“I’m about listening to people on the ground and not to PACs or high-dollar donors,” Mann said. “I want to take the stories that I have heard, through my practice and through my campaign, those real-life stories of how people are suffering and I want to help them and use what I’ve learned form them to make this country stronger and better.”

In her first campaign, Mann has learned that there are many things involved that pull her out of her comfort zone.

“I’ve learned it is not what I thought it would be,” she said. “It involves exposing yourself and putting yourself in a spotlight that knew existed but didn’t realize the extent of. It involves a lot of self promotion, which for someone like me who is an introvert, is a challenge. It involves asking people to do things they normally wouldn’t do, contributing to the campaign through donations, their time, and energy.”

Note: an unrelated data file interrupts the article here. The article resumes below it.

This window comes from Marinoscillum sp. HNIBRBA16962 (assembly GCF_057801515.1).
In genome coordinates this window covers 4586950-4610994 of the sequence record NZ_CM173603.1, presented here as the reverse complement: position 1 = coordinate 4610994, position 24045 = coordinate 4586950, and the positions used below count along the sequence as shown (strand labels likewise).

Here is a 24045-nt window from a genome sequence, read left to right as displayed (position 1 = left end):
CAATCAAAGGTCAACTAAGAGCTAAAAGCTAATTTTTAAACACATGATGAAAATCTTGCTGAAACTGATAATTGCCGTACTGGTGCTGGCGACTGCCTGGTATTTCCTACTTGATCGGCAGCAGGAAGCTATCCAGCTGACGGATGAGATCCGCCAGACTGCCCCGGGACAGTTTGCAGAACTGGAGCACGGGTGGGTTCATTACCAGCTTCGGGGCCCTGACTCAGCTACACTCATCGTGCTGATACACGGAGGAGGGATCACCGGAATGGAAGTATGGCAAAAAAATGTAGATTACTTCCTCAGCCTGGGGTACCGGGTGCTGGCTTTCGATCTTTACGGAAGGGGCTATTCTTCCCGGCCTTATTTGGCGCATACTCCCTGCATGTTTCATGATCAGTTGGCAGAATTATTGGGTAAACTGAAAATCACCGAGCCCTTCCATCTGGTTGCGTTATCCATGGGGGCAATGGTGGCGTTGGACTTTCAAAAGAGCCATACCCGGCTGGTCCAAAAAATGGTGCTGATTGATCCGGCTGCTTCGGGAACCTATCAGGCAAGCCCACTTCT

But in that grass-roots style campaigning, Mann has learned that voters are not as concerned about fundraising and more about issues.

“One of the things that’s really a stark thing for me is the difference in what voters want to talk about and hear about, and what the media and political class like to talk about,” she said. “When I’m talking to voters and I’m knocking on doors and meeting people at town halls, they want to hear where I stand on issues. They want to know what I’m going to do when I’m in Washington. When reporters, or the political class ask me, they want to know how much money I’ve raised. That’s the only question they ask.”

Mann reached a point in her dealings with Carter, the man she hopes to face in November, where he would no longer meet with her on issues she was concerned about. It is another reason she believes that the focus should be on the people and not the money.